We all want the best for our dogs. And with the increasing demand for the best nutrition, more than ever, it is difficult to find a high-quality kibble that offers a below-average protein content. But it doesn’t mean that you should resort to purchasing a poor-quality kibble. Thankfully, there are high-quality options that provide excellent nutrition, just with a lower protein content. So how do you get started on a low protein diet for dogs? You just need to find the right food.
But guess what, we have found them just for you, and Fido, of course. With hundreds of brands and products to choose from, we have done all the hard work for you.
Here we will present to you seven of the best lower protein dog foods. All complete with reviews so that you know which option is best for your pooch.
Yes, Fido might be disappointed with the idea that he can no longer flex his ripped muscles down the local doggy park anymore. But, with our yummy kibbles, he might not even realize that you’ve changed his diet.
A Quick Comparison of Our Favorites in 2023
|Best Overall||Nutro Ultra Weight Management||
|Best Value||Gentle Giants Canine Nutrition||
|Premium Choice||Natural Balance L.I.D.||
|Hill's Science Diet Adult 7+||
|Blue Buffalo Basics L.I.D.||
The 7 Best Low Protein Dog Foods
1. Nutro Ultra Weight Management Dry Dog Food – Best Overall
This product is an excellent quality kibble for all, not just those that need a low protein content. But at 23%, this option comes with a low-ish protein content. It still exceeds the basic requirements set by AAFCO, and it is nutritionally complete.
The first two ingredients are chicken and chicken meal, so you can be sure that despite the low content, he is still receiving high-quality protein. Lamb meal and salmon meal are also listed, but grains are more prevalent than these ingredients.
This option is designed for those needing to manage their weight, but it isn’t strictly just for them. It provides enough fats and calories to sustain his energy throughout the day.
It lists a variety of vitamin and mineral supplements, as well as ingredients such as coconut, kale, and pumpkin for a boost of antioxidants.
The only criticism we have of this product is that in an attempt to reduce fatty ingredients, the glucosamine content is low. So this is not a good option for senior or large dogs.
But overall, we think this is the best low protein dog food you can buy this year.
2. Gentle Giants Canine Nutrition Dry Dog Food – Best Value
This is our top pick for the best low protein dog food for the money. The great price comes with a big kibble bag, so it’ll last you a long time, and there’s plenty to go round if you have more than one pooch.
Don’t let the packaging of this product put you off, and if it wasn’t for the great reviews, we would have done too! Inside the comic-style packaging is a great quality product that provides a well-balanced diet.
The protein content is 22%, and thankfully the first ingredient is chicken meal, which is a good sign of a top-quality product. Fish meal follows shortly after too. Meat meals are a concentrated protein that is full of glucosamine and fats for joint, cardiac, and cognitive health, to name just a few benefits.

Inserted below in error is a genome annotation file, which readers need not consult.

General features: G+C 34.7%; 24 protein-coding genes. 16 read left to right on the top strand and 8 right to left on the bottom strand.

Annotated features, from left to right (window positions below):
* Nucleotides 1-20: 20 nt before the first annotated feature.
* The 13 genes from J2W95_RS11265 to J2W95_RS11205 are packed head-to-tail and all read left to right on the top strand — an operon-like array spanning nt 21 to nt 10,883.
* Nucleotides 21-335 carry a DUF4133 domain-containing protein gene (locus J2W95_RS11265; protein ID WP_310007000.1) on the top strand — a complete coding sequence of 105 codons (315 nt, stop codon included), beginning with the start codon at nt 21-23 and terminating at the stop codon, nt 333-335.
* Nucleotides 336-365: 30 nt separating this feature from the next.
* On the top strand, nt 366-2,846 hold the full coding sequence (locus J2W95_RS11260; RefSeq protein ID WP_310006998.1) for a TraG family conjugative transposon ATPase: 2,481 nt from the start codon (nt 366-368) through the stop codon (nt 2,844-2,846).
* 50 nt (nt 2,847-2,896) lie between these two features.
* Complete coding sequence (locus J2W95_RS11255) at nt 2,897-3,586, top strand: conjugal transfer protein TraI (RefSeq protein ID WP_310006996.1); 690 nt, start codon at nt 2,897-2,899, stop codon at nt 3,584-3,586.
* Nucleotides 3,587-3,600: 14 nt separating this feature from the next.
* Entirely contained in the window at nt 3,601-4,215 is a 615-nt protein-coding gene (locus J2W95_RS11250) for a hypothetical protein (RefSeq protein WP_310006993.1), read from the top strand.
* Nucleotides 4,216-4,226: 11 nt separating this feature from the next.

It lists prebiotic fiber and probiotic ingredients to aid digestion, as well as a wide variety of vitamins and minerals for overall health.
The only reason that this product didn’t make it to our number one spot is that the brand isn’t as well known as the product above. That’s really it.
3. Natural Balance L.I.D. Grain-Free Dry Dog Food – Premium Choice
This is our low protein premium choice. Natural balance is a popular brand known for providing easy to digest formulas and limited ingredient diets.
This recipe provides 22% protein while ensuring that meat protein is the first ingredient, which is essential for a premium recipe. Lamb is the first ingredient and the only meat protein source. Lamb is an easy to digest meat protein, meaning this is an excellent option for those who find most meats too rich.
Brown rice is the second ingredient, which, again, is gentle on his digestive system. It also provides him with energy and other nutrients that his gut needs.
This recipe is fortified with vitamin and mineral supplements, meaning his organs are supported with everything they need to be as healthy as possible.
This is a premium product, so it might not be suited to all budgets, which is the main reason that this pick is not listed higher.
4. Hill’s Science Diet Adult 7+ Dry Dog Food
Hill’s science diet is a well-known brand across the world, and for good reason. Their recipes are carefully crafted by vets and canine nutritionists who have studied the needs of dogs, meaning that it is nutritionally balanced.
This recipe is super low in protein, and at just 15.5%, if your pooch needs the lowest he can get without a prescription, this is the best option for him. Chicken meal is the first ingredient, which also supplies glucosamine for his joints and overall health.
This diet is marketed at those aged seven years and older, but it is suitable for all adult dogs who have reached full maturity.
It is a grain inclusive diet, and it relies heavily on grains such as barley, rice, wheat, corn, and sorghum. This is ideal for those who find too much meat challenging to process. But it can cause digestive issues for dogs with sensitive digestive systems.